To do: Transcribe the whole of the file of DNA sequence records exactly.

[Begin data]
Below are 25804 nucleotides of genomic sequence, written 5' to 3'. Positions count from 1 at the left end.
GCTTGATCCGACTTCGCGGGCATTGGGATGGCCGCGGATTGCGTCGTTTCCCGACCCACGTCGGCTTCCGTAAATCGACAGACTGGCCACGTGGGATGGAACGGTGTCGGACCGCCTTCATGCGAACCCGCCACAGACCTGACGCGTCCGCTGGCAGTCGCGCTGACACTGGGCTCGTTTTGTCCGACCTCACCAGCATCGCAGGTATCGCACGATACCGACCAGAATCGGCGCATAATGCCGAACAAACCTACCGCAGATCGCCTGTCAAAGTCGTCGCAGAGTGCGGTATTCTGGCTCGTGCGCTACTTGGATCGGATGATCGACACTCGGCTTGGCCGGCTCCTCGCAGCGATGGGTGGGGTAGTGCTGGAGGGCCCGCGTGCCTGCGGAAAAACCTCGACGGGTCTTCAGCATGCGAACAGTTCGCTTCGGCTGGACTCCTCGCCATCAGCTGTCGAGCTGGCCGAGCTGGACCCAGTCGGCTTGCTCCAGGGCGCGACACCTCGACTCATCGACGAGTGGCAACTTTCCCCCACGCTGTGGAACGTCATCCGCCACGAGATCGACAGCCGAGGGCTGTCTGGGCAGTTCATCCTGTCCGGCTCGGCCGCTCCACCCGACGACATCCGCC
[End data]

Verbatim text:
Below are 25804 nucleotides of genomic sequence, written 5' to 3'. Positions count from 1 at the left end.
GCTTGATCCGACTTCGCGGGCATTGGGATGGCCGCGGATTGCGTCGTTTCCCGACCCACGTCGGCTTCCGTAAATCGACAGACTGGCCACGTGGGATGGAACGGTGTCGGACCGCCTTCATGCGAACCCGCCACAGACCTGACGCGTCCGCTGGCAGTCGCGCTGACACTGGGCTCGTTTTGTCCGACCTCACCAGCATCGCAGGTATCGCACGATACCGACCAGAATCGGCGCATAATGCCGAACAAACCTACCGCAGATCGCCTGTCAAAGTCGTCGCAGAGTGCGGTATTCTGGCTCGTGCGCTACTTGGATCGGATGATCGACACTCGGCTTGGCCGGCTCCTCGCAGCGATGGGTGGGGTAGTGCTGGAGGGCCCGCGTGCCTGCGGAAAAACCTCGACGGGTCTTCAGCATGCGAACAGTTCGCTTCGGCTGGACTCCTCGCCATCAGCTGTCGAGCTGGCCGAGCTGGACCCAGTCGGCTTGCTCCAGGGCGCGACACCTCGACTCATCGACGAGTGGCAACTTTCCCCCACGCTGTGGAACGTCATCCGCCACGAGATCGACAGCCGAGGGCTGTCTGGGCAGTTCATCCTGTCCGGCTCGGCCGCTCCACCCGACGACATCCGCC